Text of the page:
BY DAVE HURLEY
WON Staff Writer
LAKEPORT – Clear Lake has the deserved reputation as one of the two best largemouth bodies of water on the West Coast, but normally, January is prime time for live bait as opposed to tossing artificials. This year, with the early springlike weather, the reaction bite has been solid, and it will only get better and better as the largemouths come out of the deep water towards the shallows. It is also one of few northern California lakes hosting bass tournaments, and the promise of spring looms large.
Luke Lipinovich of Sweeney’s Sports in Napa came in fourth during the past week’s tournament, and he said, “We must have landed 35 to 40 bass working anywhere from 13 to 25 feet with deep-diving crankbaits, umbrella rigs, or underspins, but the bass were really nomadic and were moving all over the place. We were getting bit in flurries, and sometimes we went over an hour without a bite. The best cut in our limit came on an umbrella rig.”
Clear Lake Sports in Lakeport reported the best bass action has been occurring up north near Rattlesnake and Redbud at depths from 20 to 30 feet over rockpiles with Lucky Craft LV 500 lipless crankbaits or umbrella rigs. The weather is anticipated to be 65 degrees by this weekend, and the bass bite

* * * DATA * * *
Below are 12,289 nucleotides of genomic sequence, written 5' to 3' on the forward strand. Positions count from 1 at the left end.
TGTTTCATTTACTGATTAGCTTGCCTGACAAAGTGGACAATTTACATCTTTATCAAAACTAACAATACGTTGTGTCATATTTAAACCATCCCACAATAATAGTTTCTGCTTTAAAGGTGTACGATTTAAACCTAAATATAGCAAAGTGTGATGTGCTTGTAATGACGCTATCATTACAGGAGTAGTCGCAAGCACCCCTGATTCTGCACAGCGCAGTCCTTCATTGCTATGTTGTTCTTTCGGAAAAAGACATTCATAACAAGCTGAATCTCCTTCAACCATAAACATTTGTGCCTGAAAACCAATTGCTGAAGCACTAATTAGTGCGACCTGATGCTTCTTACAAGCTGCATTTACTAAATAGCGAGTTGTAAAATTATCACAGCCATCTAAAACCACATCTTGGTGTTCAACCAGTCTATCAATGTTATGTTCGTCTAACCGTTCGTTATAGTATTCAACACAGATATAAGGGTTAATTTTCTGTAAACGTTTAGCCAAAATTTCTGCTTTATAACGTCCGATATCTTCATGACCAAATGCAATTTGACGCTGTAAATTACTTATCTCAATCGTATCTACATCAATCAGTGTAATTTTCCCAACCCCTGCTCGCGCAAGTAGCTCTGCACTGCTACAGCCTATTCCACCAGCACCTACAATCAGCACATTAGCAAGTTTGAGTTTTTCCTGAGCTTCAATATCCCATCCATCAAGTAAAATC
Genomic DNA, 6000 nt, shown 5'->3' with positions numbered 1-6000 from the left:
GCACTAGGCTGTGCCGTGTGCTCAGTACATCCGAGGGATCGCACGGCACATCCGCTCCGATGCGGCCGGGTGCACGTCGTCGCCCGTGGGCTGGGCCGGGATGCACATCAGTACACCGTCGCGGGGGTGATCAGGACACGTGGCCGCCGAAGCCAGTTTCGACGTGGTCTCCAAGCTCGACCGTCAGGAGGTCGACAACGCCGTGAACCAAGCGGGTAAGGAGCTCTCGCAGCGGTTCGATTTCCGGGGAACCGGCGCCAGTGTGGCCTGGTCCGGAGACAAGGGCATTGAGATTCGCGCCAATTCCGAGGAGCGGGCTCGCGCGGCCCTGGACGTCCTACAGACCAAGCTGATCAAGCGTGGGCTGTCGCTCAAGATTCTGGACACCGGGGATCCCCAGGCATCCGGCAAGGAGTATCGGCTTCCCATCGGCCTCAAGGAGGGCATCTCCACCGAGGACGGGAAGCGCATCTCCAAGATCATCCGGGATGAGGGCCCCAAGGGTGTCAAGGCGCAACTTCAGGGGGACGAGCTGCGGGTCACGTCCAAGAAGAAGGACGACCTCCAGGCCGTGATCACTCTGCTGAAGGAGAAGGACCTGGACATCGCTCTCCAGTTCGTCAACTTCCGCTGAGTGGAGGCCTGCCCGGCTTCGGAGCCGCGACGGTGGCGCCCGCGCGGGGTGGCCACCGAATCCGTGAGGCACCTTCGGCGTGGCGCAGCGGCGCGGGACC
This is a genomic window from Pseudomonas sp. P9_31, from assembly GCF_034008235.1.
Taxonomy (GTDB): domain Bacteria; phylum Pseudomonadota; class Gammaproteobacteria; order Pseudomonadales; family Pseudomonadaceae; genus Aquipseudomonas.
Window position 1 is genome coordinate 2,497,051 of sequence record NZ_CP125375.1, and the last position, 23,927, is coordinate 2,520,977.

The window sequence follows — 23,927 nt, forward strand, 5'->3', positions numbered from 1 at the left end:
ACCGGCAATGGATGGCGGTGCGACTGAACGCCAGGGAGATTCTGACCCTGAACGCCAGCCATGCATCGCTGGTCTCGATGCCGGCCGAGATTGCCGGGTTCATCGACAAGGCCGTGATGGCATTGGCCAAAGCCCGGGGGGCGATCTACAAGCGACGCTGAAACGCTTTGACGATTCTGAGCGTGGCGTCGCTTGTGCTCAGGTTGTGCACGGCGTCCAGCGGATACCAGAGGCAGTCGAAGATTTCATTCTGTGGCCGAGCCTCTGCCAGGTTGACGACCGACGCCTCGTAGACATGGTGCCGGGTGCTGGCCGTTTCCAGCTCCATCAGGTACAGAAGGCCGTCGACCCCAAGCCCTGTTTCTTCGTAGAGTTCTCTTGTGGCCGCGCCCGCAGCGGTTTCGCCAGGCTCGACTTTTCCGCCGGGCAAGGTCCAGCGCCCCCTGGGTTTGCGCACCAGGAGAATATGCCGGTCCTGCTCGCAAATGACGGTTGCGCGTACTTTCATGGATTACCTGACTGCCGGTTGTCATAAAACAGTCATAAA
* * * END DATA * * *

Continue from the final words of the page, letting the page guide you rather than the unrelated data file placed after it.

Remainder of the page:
Ed Legan of Clear Lake Crappie Guide Service said, “The crappie bite continues to be exceptional, and my clients average catch-rate this week was between 40 to 80 crappie a day. Both ends of the lake are starting to produce crappie in huge schools. We are still in the winter pattern, open water and the depth is 15 to 25 feet, and we are finding the larger
schools several hundred yards from the shoreline. This will continue for another month before the slabs move into their moving spawning grounds. The slabs are constantly roaming searching for minnows so the key to catching crappie this time of year is to keep moving till you find them using your electronics. My bait of choice is the 2.5 Keitech swimbait in the Red Pearl-Pro Blue or Slight Flash on a 1/16 or 1/8th ounce jig. The key is to let it free fall into the school and watch your line for a twitch; don’t jerk, just lift into the fish and keep a constant bend in the rod.”
Most of Legan’s clients release their fish, but with the advanced technology of electronics such as Garmin’s PanOptix Livescan, boaters can observe an area the size of a football field around the boat. As a result, boaters are putting a big hit on the lake’s crappie.